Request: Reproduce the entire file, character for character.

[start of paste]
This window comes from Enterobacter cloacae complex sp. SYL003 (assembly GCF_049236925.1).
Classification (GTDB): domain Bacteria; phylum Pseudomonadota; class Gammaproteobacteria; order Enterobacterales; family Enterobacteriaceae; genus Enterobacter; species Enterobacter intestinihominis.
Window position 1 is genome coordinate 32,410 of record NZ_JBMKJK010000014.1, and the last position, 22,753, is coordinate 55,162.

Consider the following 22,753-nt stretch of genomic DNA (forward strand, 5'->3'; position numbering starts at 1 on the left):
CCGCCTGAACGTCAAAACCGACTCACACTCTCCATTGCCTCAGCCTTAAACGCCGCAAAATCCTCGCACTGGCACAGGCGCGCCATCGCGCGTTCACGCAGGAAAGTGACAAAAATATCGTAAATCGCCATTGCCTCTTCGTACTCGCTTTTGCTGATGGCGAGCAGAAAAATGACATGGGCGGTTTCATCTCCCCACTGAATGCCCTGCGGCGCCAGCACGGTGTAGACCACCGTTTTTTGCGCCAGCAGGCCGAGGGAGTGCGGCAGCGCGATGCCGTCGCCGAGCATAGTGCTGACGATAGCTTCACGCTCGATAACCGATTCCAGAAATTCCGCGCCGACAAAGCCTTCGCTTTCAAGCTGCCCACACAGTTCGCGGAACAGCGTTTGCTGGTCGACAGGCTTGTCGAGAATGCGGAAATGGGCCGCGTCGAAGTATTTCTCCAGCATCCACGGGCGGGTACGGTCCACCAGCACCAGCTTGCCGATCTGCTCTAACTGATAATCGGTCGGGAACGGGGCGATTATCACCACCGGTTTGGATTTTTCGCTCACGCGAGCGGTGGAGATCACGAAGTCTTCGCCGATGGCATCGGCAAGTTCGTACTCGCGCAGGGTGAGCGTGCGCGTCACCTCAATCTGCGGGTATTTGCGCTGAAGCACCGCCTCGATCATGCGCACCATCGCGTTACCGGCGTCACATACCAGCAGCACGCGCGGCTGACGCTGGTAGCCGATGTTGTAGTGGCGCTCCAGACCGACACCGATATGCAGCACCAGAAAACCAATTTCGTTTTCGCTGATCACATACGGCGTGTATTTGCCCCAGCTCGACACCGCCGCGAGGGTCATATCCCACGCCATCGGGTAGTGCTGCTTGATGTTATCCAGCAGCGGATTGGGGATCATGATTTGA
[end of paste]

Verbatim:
This window comes from Enterobacter cloacae complex sp. SYL003 (assembly GCF_049236925.1).
Classification (GTDB): domain Bacteria; phylum Pseudomonadota; class Gammaproteobacteria; order Enterobacterales; family Enterobacteriaceae; genus Enterobacter; species Enterobacter intestinihominis.
Window position 1 is genome coordinate 32,410 of record NZ_JBMKJK010000014.1, and the last position, 22,753, is coordinate 55,162.

Consider the following 22,753-nt stretch of genomic DNA (forward strand, 5'->3'; position numbering starts at 1 on the left):
CCGCCTGAACGTCAAAACCGACTCACACTCTCCATTGCCTCAGCCTTAAACGCCGCAAAATCCTCGCACTGGCACAGGCGCGCCATCGCGCGTTCACGCAGGAAAGTGACAAAAATATCGTAAATCGCCATTGCCTCTTCGTACTCGCTTTTGCTGATGGCGAGCAGAAAAATGACATGGGCGGTTTCATCTCCCCACTGAATGCCCTGCGGCGCCAGCACGGTGTAGACCACCGTTTTTTGCGCCAGCAGGCCGAGGGAGTGCGGCAGCGCGATGCCGTCGCCGAGCATAGTGCTGACGATAGCTTCACGCTCGATAACCGATTCCAGAAATTCCGCGCCGACAAAGCCTTCGCTTTCAAGCTGCCCACACAGTTCGCGGAACAGCGTTTGCTGGTCGACAGGCTTGTCGAGAATGCGGAAATGGGCCGCGTCGAAGTATTTCTCCAGCATCCACGGGCGGGTACGGTCCACCAGCACCAGCTTGCCGATCTGCTCTAACTGATAATCGGTCGGGAACGGGGCGATTATCACCACCGGTTTGGATTTTTCGCTCACGCGAGCGGTGGAGATCACGAAGTCTTCGCCGATGGCATCGGCAAGTTCGTACTCGCGCAGGGTGAGCGTGCGCGTCACCTCAATCTGCGGGTATTTGCGCTGAAGCACCGCCTCGATCATGCGCACCATCGCGTTACCGGCGTCACATACCAGCAGCACGCGCGGCTGACGCTGGTAGCCGATGTTGTAGTGGCGCTCCAGACCGACACCGATATGCAGCACCAGAAAACCAATTTCGTTTTCGCTGATCACATACGGCGTGTATTTGCCCCAGCTCGACACCGCCGCGAGGGTCATATCCCACGCCATCGGGTAGTGCTGCTTGATGTTATCCAGCAGCGGATTGGGGATCATGATTTGA